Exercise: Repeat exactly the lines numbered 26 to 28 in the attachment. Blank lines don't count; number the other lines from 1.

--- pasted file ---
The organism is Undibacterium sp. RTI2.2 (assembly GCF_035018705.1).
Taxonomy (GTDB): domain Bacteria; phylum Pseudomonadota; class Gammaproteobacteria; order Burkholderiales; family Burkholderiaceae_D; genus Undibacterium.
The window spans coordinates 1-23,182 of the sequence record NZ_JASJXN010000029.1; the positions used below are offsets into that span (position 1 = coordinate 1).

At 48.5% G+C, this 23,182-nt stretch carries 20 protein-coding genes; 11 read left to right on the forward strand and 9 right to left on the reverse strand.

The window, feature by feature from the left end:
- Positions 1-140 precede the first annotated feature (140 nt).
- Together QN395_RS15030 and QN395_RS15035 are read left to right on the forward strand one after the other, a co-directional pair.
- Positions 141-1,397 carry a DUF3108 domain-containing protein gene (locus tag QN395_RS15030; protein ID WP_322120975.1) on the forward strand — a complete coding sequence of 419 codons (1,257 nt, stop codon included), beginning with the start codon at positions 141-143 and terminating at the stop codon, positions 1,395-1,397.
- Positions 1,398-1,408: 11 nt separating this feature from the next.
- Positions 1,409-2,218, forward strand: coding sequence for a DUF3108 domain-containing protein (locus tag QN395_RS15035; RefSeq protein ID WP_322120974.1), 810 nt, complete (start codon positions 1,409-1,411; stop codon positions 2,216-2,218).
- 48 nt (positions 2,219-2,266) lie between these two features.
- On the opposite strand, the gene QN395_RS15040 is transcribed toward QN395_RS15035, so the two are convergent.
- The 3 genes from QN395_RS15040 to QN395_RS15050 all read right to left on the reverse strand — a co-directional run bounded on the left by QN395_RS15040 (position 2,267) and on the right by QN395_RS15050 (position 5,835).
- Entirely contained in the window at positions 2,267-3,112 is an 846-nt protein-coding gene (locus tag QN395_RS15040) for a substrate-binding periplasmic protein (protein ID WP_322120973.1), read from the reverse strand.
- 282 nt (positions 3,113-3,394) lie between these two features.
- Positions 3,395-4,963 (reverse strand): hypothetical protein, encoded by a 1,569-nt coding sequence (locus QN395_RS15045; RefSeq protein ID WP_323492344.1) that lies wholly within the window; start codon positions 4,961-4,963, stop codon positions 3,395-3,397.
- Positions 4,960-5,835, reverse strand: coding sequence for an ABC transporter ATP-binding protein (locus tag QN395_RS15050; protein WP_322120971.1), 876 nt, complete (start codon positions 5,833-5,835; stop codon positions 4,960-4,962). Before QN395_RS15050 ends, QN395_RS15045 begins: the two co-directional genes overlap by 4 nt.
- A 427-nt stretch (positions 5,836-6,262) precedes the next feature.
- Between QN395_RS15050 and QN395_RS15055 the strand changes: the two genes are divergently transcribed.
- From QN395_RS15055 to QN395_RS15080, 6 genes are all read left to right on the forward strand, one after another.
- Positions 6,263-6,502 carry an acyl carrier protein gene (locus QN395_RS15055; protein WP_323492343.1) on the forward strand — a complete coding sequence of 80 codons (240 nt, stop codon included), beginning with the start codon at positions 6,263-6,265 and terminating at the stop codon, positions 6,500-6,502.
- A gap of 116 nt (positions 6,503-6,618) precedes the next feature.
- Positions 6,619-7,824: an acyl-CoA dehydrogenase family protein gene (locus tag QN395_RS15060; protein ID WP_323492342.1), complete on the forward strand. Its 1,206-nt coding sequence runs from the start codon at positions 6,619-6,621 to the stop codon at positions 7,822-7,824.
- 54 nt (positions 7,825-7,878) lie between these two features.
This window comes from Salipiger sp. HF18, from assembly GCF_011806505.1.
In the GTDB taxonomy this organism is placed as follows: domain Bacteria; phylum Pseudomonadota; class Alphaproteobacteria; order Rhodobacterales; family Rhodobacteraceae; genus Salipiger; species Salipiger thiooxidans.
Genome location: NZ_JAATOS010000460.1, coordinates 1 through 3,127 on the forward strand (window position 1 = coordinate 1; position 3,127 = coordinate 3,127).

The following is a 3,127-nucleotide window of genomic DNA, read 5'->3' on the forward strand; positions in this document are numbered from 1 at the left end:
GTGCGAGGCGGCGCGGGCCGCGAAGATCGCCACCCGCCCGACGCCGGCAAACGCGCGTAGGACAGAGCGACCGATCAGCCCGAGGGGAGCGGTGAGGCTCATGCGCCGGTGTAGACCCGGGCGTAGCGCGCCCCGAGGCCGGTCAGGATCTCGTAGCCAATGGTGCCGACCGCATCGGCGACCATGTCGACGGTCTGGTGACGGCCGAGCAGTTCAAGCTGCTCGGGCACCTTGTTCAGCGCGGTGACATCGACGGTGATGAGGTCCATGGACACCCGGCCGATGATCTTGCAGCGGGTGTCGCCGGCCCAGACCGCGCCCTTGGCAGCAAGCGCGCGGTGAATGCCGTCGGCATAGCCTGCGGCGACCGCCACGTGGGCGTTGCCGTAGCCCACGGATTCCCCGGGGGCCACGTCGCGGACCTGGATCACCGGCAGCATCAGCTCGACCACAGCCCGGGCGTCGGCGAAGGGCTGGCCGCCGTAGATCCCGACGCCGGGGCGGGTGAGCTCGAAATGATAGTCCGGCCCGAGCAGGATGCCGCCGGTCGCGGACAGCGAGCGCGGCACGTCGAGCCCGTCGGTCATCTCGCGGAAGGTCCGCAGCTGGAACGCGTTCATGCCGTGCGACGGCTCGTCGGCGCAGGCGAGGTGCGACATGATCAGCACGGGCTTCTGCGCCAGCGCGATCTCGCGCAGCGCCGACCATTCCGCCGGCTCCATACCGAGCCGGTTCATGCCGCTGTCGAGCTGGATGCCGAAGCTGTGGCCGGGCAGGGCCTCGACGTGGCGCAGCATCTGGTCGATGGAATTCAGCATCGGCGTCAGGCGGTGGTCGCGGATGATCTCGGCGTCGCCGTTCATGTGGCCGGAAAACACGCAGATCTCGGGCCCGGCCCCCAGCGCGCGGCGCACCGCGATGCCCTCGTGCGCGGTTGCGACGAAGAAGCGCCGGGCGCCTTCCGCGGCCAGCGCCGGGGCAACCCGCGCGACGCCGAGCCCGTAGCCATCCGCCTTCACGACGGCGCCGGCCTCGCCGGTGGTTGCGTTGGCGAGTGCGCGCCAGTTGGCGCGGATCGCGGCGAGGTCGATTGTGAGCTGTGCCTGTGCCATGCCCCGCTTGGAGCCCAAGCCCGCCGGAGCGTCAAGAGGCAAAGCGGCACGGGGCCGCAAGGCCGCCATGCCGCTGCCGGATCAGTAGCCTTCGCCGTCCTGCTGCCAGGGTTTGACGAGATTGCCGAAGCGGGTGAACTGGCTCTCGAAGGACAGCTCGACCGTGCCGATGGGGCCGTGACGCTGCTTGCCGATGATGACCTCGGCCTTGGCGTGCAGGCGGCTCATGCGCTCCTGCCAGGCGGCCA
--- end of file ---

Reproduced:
In the GTDB taxonomy this organism is placed as follows: domain Bacteria; phylum Pseudomonadota; class Alphaproteobacteria; order Rhodobacterales; family Rhodobacteraceae; genus Salipiger; species Salipiger thiooxidans.
Genome location: NZ_JAATOS010000460.1, coordinates 1 through 3,127 on the forward strand (window position 1 = coordinate 1; position 3,127 = coordinate 3,127).

The following is a 3,127-nucleotide window of genomic DNA, read 5'->3' on the forward strand; positions in this document are numbered from 1 at the left end: